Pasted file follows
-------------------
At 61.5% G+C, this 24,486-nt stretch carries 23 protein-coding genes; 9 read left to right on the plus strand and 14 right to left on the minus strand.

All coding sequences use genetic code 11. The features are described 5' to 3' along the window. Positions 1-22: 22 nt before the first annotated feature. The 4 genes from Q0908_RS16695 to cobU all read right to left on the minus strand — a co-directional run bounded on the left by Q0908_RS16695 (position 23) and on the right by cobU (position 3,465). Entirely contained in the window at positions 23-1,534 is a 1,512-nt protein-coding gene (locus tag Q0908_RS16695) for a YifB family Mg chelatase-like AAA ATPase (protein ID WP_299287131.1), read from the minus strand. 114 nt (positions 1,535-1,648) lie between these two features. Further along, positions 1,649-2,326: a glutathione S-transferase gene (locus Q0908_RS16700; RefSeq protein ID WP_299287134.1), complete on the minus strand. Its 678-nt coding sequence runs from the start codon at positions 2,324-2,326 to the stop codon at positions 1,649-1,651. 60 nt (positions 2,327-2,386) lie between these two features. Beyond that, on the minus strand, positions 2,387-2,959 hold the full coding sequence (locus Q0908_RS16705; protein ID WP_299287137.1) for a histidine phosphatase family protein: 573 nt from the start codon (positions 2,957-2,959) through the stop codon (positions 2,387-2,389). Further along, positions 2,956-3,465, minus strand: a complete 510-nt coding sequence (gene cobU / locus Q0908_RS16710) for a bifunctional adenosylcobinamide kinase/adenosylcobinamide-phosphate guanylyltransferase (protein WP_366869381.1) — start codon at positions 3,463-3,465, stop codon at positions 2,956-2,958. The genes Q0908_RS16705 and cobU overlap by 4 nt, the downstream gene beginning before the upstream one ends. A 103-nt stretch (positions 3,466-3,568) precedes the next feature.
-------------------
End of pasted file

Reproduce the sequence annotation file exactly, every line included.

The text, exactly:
At 61.5% G+C, this 24,486-nt stretch carries 23 protein-coding genes; 9 read left to right on the plus strand and 14 right to left on the minus strand.

All coding sequences use genetic code 11. The features are described 5' to 3' along the window. Positions 1-22: 22 nt before the first annotated feature. The 4 genes from Q0908_RS16695 to cobU all read right to left on the minus strand — a co-directional run bounded on the left by Q0908_RS16695 (position 23) and on the right by cobU (position 3,465). Entirely contained in the window at positions 23-1,534 is a 1,512-nt protein-coding gene (locus tag Q0908_RS16695) for a YifB family Mg chelatase-like AAA ATPase (protein ID WP_299287131.1), read from the minus strand. 114 nt (positions 1,535-1,648) lie between these two features. Further along, positions 1,649-2,326: a glutathione S-transferase gene (locus Q0908_RS16700; RefSeq protein ID WP_299287134.1), complete on the minus strand. Its 678-nt coding sequence runs from the start codon at positions 2,324-2,326 to the stop codon at positions 1,649-1,651. 60 nt (positions 2,327-2,386) lie between these two features. Beyond that, on the minus strand, positions 2,387-2,959 hold the full coding sequence (locus Q0908_RS16705; protein ID WP_299287137.1) for a histidine phosphatase family protein: 573 nt from the start codon (positions 2,957-2,959) through the stop codon (positions 2,387-2,389). Further along, positions 2,956-3,465, minus strand: a complete 510-nt coding sequence (gene cobU / locus Q0908_RS16710) for a bifunctional adenosylcobinamide kinase/adenosylcobinamide-phosphate guanylyltransferase (protein WP_366869381.1) — start codon at positions 3,463-3,465, stop codon at positions 2,956-2,958. The genes Q0908_RS16705 and cobU overlap by 4 nt, the downstream gene beginning before the upstream one ends. A 103-nt stretch (positions 3,466-3,568) precedes the next feature.